of beasts of burden bound by a yoke (Judg. xix. 10; 1 Sam. xi. 7 ; lsa. xxi. 7, 9), then a piece of ground as great as such a Tps could plow up in a day. If a vineyard is not plowed it might still be measured by the acre. How large a surface a TDX might be according to our measures, has never yet been made out. Comp. Unterss. iiber die Längen-Feld-und Wege-Masse, insbesondere der Greichen und der Iuden von L. FENNER v. FENNEBERG, Berlin, 1859, p. 96. n: a bath (comp. at no ver. 6) is the principal measure for fluids, like the ephah for dry measure. Both are the tenth part of a homer or h73, cor. (Ezek. xlv. 11, 14), n> occurs only here in Isa.

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in Isa. There is still great uncertainty regarding the relation of these measures to those used by us. If THENIUs (The ancient Hebrew long and hollow measures, Studien und Krit., 1846, Heft. 1 and 2) is correct, who sets the contents of the homer at 10143.9 Paris cubic inches, then this would about correspond to the burden an ass can bear. 3. Woe unto them that rise up early— shall strangers eat.—Wers. 11–17. The second woe, the longest and most detailed, is directed against the high livers and gluttons. They rise early so as to go soon to drinking; they remain long sitting of evenings so as to inflame themselves with wine. “Woe to thee, O land, when thy king is a child, and thy princes eat in the morning ! Blessed art thou, O land, when thy king is a noble, and thy princes, eat in due season, for strength and not for drunkenness!” Eccl. x. 16, 17; Comp. xxii. 13; lvi. 12; Am... vi. 3 sqq. The Romans called feasts that began before the usual time (i. e. in the ninth hour) tempestiva convivia, seasonable feasts (Cic. de Senect. 14, &c.). Ab octava hora bibere was accounted debauchery Juren. 1, 49, comp. GESENIUS on our ver.). *::: is the artificial wine, and i. the natural.

The first was prepared partly from dates, apples, pomegranates (Song of S. viii. 2), honey, barley, isiox, oivor opiouvoo, HER. 2,77), partly by mixture (like our punch, hence not TD) to mingle drink v. 22); Comp. HERzog's R. Encycl. XVII. p. 615. In general comp. xxiv. 9; xxviii. 7; xxix. 9; lvi. 12. The inflaming caused by wine is physical and psychical; (the former was by the ancients referred to the hepar and oculi, the liver and the eyes); comp. Prov. xxiii. 29 sq. But to a jovial banquet belongs music. There does not fail n\}3 (the harp, i.e. a stringed instrument, with strings resting free and plumb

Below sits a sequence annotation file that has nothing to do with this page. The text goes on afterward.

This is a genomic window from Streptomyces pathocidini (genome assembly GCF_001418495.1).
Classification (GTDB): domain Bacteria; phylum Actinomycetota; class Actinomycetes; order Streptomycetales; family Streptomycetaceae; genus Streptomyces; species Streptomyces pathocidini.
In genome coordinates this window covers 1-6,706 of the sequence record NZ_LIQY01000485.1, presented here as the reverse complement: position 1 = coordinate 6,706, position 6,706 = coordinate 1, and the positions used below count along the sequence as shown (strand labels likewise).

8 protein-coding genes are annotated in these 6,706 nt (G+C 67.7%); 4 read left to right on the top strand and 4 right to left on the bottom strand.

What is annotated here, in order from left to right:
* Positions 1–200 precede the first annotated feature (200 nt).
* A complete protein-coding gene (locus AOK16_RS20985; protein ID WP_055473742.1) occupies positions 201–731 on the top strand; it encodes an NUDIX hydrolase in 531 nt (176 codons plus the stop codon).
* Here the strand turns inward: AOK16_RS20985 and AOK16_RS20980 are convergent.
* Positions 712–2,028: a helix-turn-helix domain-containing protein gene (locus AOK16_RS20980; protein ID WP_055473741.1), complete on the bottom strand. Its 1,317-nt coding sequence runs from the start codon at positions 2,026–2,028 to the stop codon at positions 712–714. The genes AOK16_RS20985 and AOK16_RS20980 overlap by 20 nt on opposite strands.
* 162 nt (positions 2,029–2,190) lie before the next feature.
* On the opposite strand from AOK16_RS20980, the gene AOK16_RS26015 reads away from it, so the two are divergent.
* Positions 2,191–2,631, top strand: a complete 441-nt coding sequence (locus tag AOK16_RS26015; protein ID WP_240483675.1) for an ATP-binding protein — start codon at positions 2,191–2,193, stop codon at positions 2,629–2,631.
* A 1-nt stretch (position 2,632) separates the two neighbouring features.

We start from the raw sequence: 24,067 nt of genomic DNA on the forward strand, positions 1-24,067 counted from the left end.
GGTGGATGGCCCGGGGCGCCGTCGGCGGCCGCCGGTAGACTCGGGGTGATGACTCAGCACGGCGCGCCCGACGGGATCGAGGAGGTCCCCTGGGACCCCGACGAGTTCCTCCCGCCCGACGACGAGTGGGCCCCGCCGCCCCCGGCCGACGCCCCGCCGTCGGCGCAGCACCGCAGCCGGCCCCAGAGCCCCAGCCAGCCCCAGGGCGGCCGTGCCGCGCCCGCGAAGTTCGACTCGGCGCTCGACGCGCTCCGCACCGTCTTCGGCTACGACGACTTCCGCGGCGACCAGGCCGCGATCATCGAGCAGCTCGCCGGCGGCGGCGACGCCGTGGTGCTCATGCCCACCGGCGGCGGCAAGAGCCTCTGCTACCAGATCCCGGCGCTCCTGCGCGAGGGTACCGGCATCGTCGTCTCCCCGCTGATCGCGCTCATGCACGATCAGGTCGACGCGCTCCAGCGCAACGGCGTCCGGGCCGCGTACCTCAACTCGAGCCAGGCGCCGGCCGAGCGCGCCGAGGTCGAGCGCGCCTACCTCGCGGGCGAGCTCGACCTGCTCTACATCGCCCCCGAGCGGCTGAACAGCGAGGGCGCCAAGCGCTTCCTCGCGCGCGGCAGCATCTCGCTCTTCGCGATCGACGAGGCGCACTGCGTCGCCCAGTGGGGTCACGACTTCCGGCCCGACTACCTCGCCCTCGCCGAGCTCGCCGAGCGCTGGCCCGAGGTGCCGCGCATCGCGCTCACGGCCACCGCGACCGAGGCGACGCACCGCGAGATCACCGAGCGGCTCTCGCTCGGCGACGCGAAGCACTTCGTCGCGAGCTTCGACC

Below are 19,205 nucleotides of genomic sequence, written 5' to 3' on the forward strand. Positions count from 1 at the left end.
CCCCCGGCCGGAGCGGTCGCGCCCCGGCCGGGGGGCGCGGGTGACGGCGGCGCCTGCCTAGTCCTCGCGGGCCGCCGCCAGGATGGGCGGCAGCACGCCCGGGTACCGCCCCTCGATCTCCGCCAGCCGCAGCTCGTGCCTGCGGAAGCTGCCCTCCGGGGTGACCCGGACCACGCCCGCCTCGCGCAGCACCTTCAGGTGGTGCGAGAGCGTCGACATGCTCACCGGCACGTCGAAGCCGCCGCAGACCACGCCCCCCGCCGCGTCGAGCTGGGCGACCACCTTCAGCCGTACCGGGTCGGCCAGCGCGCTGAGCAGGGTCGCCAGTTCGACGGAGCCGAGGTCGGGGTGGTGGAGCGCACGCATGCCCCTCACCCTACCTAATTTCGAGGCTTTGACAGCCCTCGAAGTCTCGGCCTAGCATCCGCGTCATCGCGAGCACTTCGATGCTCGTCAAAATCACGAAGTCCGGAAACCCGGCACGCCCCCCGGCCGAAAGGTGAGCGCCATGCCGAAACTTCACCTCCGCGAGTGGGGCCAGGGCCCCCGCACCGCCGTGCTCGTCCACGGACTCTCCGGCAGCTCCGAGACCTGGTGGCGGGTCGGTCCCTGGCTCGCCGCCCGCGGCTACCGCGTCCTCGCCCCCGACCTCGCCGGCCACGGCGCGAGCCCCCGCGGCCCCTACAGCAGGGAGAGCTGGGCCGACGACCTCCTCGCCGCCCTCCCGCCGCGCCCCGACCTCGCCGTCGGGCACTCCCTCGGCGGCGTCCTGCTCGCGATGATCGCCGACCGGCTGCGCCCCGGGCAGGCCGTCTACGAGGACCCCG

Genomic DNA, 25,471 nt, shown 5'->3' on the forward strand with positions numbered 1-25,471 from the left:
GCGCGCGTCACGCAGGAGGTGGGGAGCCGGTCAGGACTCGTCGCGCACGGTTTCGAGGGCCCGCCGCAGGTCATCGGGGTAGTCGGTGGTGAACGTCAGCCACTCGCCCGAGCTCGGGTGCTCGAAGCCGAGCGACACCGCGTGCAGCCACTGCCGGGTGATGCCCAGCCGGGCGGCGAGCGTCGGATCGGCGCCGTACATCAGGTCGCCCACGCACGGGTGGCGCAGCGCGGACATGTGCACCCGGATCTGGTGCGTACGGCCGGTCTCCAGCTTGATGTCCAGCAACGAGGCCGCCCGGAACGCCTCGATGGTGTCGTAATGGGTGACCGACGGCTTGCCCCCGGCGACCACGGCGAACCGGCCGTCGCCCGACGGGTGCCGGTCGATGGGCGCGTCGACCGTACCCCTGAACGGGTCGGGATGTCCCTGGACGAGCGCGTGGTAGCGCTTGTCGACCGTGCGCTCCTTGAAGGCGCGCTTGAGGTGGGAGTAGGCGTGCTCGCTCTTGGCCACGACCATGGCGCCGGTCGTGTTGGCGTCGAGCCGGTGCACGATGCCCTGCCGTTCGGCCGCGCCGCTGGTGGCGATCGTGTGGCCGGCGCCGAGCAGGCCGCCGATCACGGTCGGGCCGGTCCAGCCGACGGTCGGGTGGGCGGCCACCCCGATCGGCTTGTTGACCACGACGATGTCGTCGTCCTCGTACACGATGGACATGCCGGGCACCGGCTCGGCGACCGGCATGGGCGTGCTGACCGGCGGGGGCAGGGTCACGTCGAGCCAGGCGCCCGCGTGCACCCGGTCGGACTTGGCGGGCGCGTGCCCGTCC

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out, hollow, xxx. 29). Comp. HERzog's R. Encycl. X. p. 126 sqq. If now it is added, “and wine” is their drink, it is to prevent one from thinking that ver. 12 a indicates a different situation from that of ver. 11; rather the identity of both is expressly made prominent.

While nothing is wanting to the scene as regards worldly pleasure and joy, there is the most serious poverty in regard to spiritual life. In this respect they are as if blind and dead; the revelations of God that are written both in the book of nature and in history, they do not in any way regard. The greatest misery ever known to antiquity was destined to follow this luxury, and debauchery that wickedly forgot the one thing needful; the wandering into exile. One may see from Lam. v., how distressingly it went with such a herd of humanity, driven away as they were like cattle. Because the nation had not regarded what would promote its peace, it

must go out “unawares,” ny" “on. In this is signified both : without insight, and unawares. The word designates the subjective state that was portrayed ver. 12 b, and at the same time the manner in which the objective divine judgment should

break over them. nym “Yap is only found here. But in Hos. iv. 6, which comp. nyin “on is found in a connection similar to this. Every

where beside it reads" *:: (Deut. iv. 42; xix. 4; Josh. xx. 3; Job xxxvi. 12). To here is not causative, but negative = without. . [LowTH, BARNEs and J. A. ALEXANDER retain the meanin of the Eng. Vers.: “for want of knowledge.”—TR. The honored, the nobility of the people (7)53 abstr. pro concr. comp. iv. 5; xvi. 14; xvii. 3; lx. 13; lxvi. 12;) shall become starvelings, and the great crowd ( |\psi noise, then what makes noise, the great crowd xvii. 12; xxix. 5-8,) shall pant with thirst. Many, like GESENIUS, would take lips to mean the rich, because the word occurs in the sense of “riches, treasures” (lx. 5; Jer. iii. 23). But the Prophet announces the judgment to the entire people (comp. "?y in the beginning of the verse): according to which it is quite suitable for him to divide the totality into nobility and common people. When death has rich harvest on the earth, then the underworld must open its gates wide to receive the sacrifice. According

to that then po therefore, ver, 14 stands to the ph

ver, 13, not in a co-ordinate but in a subordinate relation. A soul is ascribed to Sheol (the word is with few exceptions, e.g. Job xxvi.6, feminine). It is therefore personified. The notion “soul is at the same time used in the meaning of “desiro, greed,” a usage that is not infrequent in the O.

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meaning of “hanging down loose, sinking down,” so that Sheol would be “the sinking, going down deep.” The matter is still undetermined. If it is opposed to the first explanation that, accordin to it, a poetic epithet is made the chief name o the kingdom of the dead (comp. OEHLER in HERzog's R. Encycl. XXI. p. 412); so, too, both the other views must make it comprehensible how an 8 comes to take the place of the middle radical. All the glory of Jerusalem descends into the wide gaping throat of hell. ppm means the crowd here too (as in ver. 13), but as there is here no contrast, with the honored ones as there, but only the notion of superabundance, of multitude, of tumult is added to that of glory, I allow myself with DRECHSLER to translate “riot and revel.” | sty strepitus, noise, is used of the roar of water (xvii. 12, 13), and of a multitude of men (xiii. 4; xxiv. 8; xxv. 5; lxvi. 6). The three